Turnips and rutabagas are healthy cruciferous vegetables
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Graphic made in Canva using a public domain image by Pixabay user Kovbaskina

 

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Original content © 2016-2017 Kyla Matton Osborne, aka #RubyWriter
Last updated 23/12/2017

This article was published on my food blog, 24 Carrot Diet. If you are reading this content anywhere else, it has probably been stolen. Please report it to me so I can address any copyright infringements. Thank you!

Summary
Cooking with Turnips: New, Healthy Brassicas to Add to Your Diet
Article Name
Cooking with Turnips: New, Healthy Brassicas to Add to Your Diet
Description
Many cooks are unfamiliar with turnips. This humble root vegetable is a delicious and versatile member of the brassica family. Learn 5 great ways to cook it.
Kyla Matton Osborne

36 thoughts on “5 Fantastic Ways to Liven Up the Humble Turnip – Updated!”

    1. Cooking really isn’t difficult. Especially if you try some of the crockpot meals and soup recipes posted here and on Pinterest. Do you have someone that does the cooking for you? If so, get them to help you learn! And remember to include the turnips 🙂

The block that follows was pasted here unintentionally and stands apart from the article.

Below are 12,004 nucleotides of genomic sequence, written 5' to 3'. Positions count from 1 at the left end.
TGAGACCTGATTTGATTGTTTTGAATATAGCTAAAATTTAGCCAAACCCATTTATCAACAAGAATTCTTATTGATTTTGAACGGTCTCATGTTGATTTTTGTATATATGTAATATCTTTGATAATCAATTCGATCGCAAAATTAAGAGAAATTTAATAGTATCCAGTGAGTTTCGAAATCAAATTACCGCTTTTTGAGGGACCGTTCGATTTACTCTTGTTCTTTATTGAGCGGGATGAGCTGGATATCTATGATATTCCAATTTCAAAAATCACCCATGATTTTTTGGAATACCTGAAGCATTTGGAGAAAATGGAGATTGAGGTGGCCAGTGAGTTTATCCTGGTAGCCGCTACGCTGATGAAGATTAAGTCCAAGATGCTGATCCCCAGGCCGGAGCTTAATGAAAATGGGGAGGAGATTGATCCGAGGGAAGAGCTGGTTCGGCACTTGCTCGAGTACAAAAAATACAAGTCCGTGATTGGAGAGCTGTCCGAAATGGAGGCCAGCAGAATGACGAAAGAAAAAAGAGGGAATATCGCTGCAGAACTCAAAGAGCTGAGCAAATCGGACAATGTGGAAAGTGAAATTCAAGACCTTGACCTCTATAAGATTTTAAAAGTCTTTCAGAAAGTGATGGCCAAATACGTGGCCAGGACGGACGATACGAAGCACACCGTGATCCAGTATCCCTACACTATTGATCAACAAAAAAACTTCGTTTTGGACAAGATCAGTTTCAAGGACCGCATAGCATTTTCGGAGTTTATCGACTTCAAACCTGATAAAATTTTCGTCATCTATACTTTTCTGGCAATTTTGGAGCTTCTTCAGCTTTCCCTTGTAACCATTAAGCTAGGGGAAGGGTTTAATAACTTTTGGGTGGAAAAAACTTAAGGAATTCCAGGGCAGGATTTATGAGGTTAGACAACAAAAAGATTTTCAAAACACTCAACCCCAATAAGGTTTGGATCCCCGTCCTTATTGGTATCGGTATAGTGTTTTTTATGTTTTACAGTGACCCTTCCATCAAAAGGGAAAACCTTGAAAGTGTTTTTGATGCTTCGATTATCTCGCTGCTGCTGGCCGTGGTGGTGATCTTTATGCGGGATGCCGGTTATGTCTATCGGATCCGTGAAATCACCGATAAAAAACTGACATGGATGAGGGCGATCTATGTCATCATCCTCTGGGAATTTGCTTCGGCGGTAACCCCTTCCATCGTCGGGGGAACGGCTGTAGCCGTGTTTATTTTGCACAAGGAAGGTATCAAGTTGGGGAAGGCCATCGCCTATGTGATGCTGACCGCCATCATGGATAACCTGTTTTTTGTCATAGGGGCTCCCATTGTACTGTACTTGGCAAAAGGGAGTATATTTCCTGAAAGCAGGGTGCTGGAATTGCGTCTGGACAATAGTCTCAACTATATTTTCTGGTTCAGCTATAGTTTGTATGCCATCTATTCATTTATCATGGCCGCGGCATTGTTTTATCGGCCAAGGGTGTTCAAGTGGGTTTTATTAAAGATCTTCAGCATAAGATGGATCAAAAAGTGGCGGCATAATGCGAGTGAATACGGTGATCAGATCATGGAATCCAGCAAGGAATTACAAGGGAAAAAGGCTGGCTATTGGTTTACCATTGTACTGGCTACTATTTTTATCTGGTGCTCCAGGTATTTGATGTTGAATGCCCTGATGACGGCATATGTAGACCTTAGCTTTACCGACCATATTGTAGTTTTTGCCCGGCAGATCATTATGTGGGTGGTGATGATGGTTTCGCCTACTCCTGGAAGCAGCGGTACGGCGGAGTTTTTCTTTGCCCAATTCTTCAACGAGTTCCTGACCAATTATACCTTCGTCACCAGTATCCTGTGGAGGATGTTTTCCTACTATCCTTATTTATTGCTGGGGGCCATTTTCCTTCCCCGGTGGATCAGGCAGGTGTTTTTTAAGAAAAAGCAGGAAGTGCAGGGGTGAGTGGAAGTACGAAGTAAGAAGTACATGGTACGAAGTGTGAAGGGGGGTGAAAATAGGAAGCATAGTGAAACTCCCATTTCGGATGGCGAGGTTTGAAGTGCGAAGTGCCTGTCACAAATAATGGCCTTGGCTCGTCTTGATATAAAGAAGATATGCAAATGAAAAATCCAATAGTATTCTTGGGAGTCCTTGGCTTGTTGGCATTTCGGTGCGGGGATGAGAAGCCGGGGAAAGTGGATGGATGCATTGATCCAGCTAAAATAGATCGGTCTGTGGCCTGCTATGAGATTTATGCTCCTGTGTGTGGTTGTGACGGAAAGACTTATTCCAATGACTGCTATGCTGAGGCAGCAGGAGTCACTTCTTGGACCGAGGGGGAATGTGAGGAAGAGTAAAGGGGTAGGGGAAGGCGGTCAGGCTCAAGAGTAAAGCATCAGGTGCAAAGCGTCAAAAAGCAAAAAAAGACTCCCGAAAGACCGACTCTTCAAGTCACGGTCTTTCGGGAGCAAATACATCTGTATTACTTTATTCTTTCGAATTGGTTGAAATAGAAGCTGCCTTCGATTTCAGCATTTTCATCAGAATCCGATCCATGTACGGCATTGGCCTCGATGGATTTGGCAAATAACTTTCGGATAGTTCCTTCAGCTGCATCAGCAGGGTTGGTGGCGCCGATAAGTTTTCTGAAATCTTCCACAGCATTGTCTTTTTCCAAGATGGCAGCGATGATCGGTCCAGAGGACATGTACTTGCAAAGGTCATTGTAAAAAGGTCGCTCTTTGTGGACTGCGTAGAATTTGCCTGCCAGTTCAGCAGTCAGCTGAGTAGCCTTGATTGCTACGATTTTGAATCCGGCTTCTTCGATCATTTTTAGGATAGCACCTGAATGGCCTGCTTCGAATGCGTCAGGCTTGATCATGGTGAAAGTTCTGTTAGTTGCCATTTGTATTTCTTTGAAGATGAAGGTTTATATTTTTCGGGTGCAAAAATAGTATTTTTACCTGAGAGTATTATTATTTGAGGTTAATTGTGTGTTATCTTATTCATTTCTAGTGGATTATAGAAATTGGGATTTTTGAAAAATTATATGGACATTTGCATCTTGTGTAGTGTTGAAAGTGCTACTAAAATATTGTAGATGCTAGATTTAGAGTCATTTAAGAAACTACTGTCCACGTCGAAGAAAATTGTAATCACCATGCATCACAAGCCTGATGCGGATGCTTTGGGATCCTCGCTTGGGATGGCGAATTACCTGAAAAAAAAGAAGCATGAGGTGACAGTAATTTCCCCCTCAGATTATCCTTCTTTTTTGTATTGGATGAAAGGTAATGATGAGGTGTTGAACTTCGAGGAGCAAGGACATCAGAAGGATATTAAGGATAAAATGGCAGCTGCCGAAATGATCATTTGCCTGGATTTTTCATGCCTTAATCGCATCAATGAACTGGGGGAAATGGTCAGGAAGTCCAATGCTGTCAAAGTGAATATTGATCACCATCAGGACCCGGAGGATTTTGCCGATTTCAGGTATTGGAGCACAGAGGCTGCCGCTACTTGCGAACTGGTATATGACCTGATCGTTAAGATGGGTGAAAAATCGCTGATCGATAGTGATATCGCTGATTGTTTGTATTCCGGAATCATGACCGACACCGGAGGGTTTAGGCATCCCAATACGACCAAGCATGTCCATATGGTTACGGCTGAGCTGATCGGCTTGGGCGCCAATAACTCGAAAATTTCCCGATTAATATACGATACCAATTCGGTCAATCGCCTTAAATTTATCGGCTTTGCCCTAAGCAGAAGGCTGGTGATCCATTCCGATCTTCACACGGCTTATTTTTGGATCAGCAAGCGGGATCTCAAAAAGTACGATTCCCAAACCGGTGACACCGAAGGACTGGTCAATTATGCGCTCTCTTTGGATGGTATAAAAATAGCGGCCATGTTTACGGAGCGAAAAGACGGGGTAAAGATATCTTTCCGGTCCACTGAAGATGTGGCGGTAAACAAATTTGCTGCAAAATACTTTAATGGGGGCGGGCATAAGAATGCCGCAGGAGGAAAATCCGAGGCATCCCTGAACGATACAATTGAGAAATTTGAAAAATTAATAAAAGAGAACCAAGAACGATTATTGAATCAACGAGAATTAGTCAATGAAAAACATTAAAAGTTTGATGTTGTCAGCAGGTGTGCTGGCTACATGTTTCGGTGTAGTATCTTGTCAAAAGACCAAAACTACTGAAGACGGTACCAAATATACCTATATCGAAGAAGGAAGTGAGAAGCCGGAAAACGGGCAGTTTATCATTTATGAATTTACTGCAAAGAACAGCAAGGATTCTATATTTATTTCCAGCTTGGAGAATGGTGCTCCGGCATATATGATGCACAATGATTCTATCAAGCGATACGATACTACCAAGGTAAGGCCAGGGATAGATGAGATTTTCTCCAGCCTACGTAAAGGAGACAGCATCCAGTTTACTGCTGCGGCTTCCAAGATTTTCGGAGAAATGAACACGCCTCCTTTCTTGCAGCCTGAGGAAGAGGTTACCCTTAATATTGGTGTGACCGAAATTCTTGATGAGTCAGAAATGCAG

1. When I lived in England, Turnips were a popular veggie to add to our stews. Now that I’m here in the States I don’t see it as much and I have ceased to use it. But I have to say, Roasted turnip does sound good. I’ve never tried it but am willing to give it a go.

    1. I love rutabaga in beef stew! In England, they’d call it swede. The tang of the yellow turnip goes really well with the rich flavour of the the beef after it’s been stewing for several hours. I add the turnip when I put in my other root vegetables. It’s a wonderful cold weather meal.

      I’m a little surprised to hear that turnips are hard to find in the States. Although we mostly get the yellow turnip here in Canada, white turnip is sometimes available in grocery stores. And at our farmers market, it’s pretty easy to find. One of our local farms grows the Japanese turnips all summer and into the fall. So we have a ready supply of turnip greens and salad turnips from late June, through to the end of October.